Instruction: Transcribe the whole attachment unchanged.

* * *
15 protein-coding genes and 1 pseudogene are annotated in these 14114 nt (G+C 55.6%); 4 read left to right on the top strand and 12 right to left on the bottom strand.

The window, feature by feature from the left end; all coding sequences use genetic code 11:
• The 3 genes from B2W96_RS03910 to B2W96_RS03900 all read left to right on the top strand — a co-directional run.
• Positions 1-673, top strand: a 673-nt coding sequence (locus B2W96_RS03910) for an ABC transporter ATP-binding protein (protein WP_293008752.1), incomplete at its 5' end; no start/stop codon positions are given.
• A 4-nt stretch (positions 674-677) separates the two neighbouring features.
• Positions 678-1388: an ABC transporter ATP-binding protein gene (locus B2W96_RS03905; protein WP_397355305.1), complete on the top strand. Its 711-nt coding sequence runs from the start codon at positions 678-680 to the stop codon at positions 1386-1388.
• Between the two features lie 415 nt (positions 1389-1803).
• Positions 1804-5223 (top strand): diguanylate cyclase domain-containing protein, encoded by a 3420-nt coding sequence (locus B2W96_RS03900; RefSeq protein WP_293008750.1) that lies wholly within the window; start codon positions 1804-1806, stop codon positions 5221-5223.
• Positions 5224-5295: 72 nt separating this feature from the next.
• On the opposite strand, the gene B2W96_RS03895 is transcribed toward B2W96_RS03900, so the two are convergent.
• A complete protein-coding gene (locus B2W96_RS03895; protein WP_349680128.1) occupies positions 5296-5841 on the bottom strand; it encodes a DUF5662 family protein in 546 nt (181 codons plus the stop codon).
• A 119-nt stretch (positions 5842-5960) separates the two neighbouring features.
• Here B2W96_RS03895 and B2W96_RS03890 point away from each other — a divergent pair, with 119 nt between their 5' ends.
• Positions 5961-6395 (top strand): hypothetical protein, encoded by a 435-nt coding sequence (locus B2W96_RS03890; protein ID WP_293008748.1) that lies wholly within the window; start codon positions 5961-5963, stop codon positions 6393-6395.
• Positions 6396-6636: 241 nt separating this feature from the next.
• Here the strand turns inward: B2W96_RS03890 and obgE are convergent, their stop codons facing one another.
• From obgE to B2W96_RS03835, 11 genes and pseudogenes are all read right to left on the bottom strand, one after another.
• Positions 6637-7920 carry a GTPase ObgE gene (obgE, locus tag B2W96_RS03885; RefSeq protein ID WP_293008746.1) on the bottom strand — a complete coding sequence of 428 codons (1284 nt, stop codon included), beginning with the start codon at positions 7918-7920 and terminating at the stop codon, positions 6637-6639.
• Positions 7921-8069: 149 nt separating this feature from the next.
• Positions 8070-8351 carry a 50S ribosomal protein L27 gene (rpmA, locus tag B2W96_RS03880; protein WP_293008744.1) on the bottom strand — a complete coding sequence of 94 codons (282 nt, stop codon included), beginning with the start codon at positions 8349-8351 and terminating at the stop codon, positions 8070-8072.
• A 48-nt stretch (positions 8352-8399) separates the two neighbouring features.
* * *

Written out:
15 protein-coding genes and 1 pseudogene are annotated in these 14114 nt (G+C 55.6%); 4 read left to right on the top strand and 12 right to left on the bottom strand.

The window, feature by feature from the left end; all coding sequences use genetic code 11:
• The 3 genes from B2W96_RS03910 to B2W96_RS03900 all read left to right on the top strand — a co-directional run.
• Positions 1-673, top strand: a 673-nt coding sequence (locus B2W96_RS03910) for an ABC transporter ATP-binding protein (protein WP_293008752.1), incomplete at its 5' end; no start/stop codon positions are given.
• A 4-nt stretch (positions 674-677) separates the two neighbouring features.
• Positions 678-1388: an ABC transporter ATP-binding protein gene (locus B2W96_RS03905; protein WP_397355305.1), complete on the top strand. Its 711-nt coding sequence runs from the start codon at positions 678-680 to the stop codon at positions 1386-1388.
• Between the two features lie 415 nt (positions 1389-1803).
• Positions 1804-5223 (top strand): diguanylate cyclase domain-containing protein, encoded by a 3420-nt coding sequence (locus B2W96_RS03900; RefSeq protein WP_293008750.1) that lies wholly within the window; start codon positions 1804-1806, stop codon positions 5221-5223.
• Positions 5224-5295: 72 nt separating this feature from the next.
• On the opposite strand, the gene B2W96_RS03895 is transcribed toward B2W96_RS03900, so the two are convergent.
• A complete protein-coding gene (locus B2W96_RS03895; protein WP_349680128.1) occupies positions 5296-5841 on the bottom strand; it encodes a DUF5662 family protein in 546 nt (181 codons plus the stop codon).
• A 119-nt stretch (positions 5842-5960) separates the two neighbouring features.
• Here B2W96_RS03895 and B2W96_RS03890 point away from each other — a divergent pair, with 119 nt between their 5' ends.
• Positions 5961-6395 (top strand): hypothetical protein, encoded by a 435-nt coding sequence (locus B2W96_RS03890; protein ID WP_293008748.1) that lies wholly within the window; start codon positions 5961-5963, stop codon positions 6393-6395.
• Positions 6396-6636: 241 nt separating this feature from the next.
• Here the strand turns inward: B2W96_RS03890 and obgE are convergent, their stop codons facing one another.
• From obgE to B2W96_RS03835, 11 genes and pseudogenes are all read right to left on the bottom strand, one after another.
• Positions 6637-7920 carry a GTPase ObgE gene (obgE, locus tag B2W96_RS03885; RefSeq protein ID WP_293008746.1) on the bottom strand — a complete coding sequence of 428 codons (1284 nt, stop codon included), beginning with the start codon at positions 7918-7920 and terminating at the stop codon, positions 6637-6639.
• Positions 7921-8069: 149 nt separating this feature from the next.
• Positions 8070-8351 carry a 50S ribosomal protein L27 gene (rpmA, locus tag B2W96_RS03880; protein WP_293008744.1) on the bottom strand — a complete coding sequence of 94 codons (282 nt, stop codon included), beginning with the start codon at positions 8349-8351 and terminating at the stop codon, positions 8070-8072.
• A 48-nt stretch (positions 8352-8399) separates the two neighbouring features.